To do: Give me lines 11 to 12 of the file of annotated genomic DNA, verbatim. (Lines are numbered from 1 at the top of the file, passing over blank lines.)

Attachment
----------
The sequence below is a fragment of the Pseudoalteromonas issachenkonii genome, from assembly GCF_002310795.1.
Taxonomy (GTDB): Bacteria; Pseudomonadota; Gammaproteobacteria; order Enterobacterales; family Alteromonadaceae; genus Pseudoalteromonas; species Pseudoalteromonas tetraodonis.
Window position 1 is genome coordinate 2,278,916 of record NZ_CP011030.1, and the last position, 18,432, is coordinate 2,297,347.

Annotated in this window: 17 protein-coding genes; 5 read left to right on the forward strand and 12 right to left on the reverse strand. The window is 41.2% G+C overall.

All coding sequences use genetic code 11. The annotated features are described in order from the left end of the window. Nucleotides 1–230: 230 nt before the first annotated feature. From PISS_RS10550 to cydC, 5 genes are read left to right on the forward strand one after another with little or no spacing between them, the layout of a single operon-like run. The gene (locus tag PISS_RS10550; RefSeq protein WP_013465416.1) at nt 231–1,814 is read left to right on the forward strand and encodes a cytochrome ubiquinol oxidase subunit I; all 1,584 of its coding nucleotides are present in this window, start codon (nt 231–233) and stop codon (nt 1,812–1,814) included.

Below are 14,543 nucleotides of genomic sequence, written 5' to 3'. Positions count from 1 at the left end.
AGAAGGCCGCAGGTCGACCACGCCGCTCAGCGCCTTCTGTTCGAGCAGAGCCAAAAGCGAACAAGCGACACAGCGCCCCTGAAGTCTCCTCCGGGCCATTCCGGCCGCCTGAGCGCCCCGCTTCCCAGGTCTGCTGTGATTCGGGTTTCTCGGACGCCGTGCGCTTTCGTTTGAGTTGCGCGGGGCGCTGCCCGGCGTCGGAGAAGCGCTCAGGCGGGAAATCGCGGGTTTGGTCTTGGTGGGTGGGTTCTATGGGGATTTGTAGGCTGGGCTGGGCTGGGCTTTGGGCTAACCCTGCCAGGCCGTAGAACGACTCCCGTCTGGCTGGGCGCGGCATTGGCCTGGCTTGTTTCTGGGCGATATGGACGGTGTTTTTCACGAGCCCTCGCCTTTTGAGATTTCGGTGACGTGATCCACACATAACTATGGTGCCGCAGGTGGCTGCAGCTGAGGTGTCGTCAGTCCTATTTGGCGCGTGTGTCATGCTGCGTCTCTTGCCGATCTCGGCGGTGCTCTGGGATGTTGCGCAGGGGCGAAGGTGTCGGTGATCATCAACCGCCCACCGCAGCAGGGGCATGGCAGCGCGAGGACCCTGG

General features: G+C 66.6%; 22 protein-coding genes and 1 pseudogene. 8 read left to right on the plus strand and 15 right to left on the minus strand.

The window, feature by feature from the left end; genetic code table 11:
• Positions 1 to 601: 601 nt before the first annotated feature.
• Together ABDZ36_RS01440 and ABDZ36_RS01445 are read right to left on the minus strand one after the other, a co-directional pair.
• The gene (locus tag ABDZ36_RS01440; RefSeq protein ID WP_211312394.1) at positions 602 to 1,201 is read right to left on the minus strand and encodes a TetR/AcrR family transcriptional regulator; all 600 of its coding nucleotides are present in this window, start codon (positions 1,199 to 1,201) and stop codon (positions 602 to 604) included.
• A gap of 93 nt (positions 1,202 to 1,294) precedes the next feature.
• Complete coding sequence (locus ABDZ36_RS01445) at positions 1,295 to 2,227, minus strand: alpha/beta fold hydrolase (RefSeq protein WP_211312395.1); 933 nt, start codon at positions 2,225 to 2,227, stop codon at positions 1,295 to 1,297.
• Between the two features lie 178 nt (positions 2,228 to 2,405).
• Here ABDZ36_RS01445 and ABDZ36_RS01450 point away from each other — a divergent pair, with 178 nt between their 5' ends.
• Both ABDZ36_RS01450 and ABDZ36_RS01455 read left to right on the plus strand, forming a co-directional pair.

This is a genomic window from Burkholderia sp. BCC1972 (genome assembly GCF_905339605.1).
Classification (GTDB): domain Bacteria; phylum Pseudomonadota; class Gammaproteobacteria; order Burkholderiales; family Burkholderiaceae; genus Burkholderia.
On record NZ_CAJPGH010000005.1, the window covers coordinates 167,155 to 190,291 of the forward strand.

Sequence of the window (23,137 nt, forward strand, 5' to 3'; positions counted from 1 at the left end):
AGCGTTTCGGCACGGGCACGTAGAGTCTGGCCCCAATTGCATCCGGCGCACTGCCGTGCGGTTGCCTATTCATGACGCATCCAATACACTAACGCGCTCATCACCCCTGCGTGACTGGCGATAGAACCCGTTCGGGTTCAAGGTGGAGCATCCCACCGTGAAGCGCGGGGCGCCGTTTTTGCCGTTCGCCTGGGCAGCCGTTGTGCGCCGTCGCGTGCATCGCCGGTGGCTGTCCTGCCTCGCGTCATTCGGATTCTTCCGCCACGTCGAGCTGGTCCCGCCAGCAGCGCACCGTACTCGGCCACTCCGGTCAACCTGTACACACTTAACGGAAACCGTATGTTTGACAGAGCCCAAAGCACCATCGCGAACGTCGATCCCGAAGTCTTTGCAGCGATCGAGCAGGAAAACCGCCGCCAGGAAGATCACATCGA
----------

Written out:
• Together ABDZ36_RS01440 and ABDZ36_RS01445 are read right to left on the minus strand one after the other, a co-directional pair.
• The gene (locus tag ABDZ36_RS01440; RefSeq protein ID WP_211312394.1) at positions 602 to 1,201 is read right to left on the minus strand and encodes a TetR/AcrR family transcriptional regulator; all 600 of its coding nucleotides are present in this window, start codon (positions 1,199 to 1,201) and stop codon (positions 602 to 604) included.